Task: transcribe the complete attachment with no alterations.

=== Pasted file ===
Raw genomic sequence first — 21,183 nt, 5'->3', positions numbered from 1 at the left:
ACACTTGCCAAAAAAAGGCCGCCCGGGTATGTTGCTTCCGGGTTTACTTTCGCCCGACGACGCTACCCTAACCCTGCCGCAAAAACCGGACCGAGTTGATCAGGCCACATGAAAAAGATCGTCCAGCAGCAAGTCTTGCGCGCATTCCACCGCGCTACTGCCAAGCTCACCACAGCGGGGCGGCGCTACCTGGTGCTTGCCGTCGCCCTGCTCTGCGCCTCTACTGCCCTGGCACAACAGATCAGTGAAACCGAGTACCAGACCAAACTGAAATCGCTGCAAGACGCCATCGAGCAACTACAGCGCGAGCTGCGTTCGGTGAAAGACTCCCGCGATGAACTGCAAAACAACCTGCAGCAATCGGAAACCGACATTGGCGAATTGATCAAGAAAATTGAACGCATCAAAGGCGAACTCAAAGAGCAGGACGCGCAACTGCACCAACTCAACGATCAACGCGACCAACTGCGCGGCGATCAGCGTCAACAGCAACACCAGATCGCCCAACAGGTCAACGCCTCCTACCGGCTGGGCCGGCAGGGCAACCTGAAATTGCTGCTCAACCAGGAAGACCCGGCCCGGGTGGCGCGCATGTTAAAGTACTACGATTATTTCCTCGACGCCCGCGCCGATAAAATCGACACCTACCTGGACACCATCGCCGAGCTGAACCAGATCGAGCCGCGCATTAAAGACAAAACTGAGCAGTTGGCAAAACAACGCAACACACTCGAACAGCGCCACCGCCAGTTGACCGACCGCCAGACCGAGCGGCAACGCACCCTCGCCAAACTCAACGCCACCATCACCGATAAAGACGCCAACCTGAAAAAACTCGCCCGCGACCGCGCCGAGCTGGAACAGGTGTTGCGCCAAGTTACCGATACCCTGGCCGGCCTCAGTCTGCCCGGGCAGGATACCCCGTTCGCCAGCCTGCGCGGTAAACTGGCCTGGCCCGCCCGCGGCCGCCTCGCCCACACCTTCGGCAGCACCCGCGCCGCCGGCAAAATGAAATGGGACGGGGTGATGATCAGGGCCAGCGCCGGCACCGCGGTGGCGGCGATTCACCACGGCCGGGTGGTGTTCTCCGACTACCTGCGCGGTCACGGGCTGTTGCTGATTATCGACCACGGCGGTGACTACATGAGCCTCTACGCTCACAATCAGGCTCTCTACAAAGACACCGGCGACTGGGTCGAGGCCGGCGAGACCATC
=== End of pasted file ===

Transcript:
Raw genomic sequence first — 21,183 nt, 5'->3', positions numbered from 1 at the left:
ACACTTGCCAAAAAAAGGCCGCCCGGGTATGTTGCTTCCGGGTTTACTTTCGCCCGACGACGCTACCCTAACCCTGCCGCAAAAACCGGACCGAGTTGATCAGGCCACATGAAAAAGATCGTCCAGCAGCAAGTCTTGCGCGCATTCCACCGCGCTACTGCCAAGCTCACCACAGCGGGGCGGCGCTACCTGGTGCTTGCCGTCGCCCTGCTCTGCGCCTCTACTGCCCTGGCACAACAGATCAGTGAAACCGAGTACCAGACCAAACTGAAATCGCTGCAAGACGCCATCGAGCAACTACAGCGCGAGCTGCGTTCGGTGAAAGACTCCCGCGATGAACTGCAAAACAACCTGCAGCAATCGGAAACCGACATTGGCGAATTGATCAAGAAAATTGAACGCATCAAAGGCGAACTCAAAGAGCAGGACGCGCAACTGCACCAACTCAACGATCAACGCGACCAACTGCGCGGCGATCAGCGTCAACAGCAACACCAGATCGCCCAACAGGTCAACGCCTCCTACCGGCTGGGCCGGCAGGGCAACCTGAAATTGCTGCTCAACCAGGAAGACCCGGCCCGGGTGGCGCGCATGTTAAAGTACTACGATTATTTCCTCGACGCCCGCGCCGATAAAATCGACACCTACCTGGACACCATCGCCGAGCTGAACCAGATCGAGCCGCGCATTAAAGACAAAACTGAGCAGTTGGCAAAACAACGCAACACACTCGAACAGCGCCACCGCCAGTTGACCGACCGCCAGACCGAGCGGCAACGCACCCTCGCCAAACTCAACGCCACCATCACCGATAAAGACGCCAACCTGAAAAAACTCGCCCGCGACCGCGCCGAGCTGGAACAGGTGTTGCGCCAAGTTACCGATACCCTGGCCGGCCTCAGTCTGCCCGGGCAGGATACCCCGTTCGCCAGCCTGCGCGGTAAACTGGCCTGGCCCGCCCGCGGCCGCCTCGCCCACACCTTCGGCAGCACCCGCGCCGCCGGCAAAATGAAATGGGACGGGGTGATGATCAGGGCCAGCGCCGGCACCGCGGTGGCGGCGATTCACCACGGCCGGGTGGTGTTCTCCGACTACCTGCGCGGTCACGGGCTGTTGCTGATTATCGACCACGGCGGTGACTACATGAGCCTCTACGCTCACAATCAGGCTCTCTACAAAGACACCGGCGACTGGGTCGAGGCCGGCGAGACCATC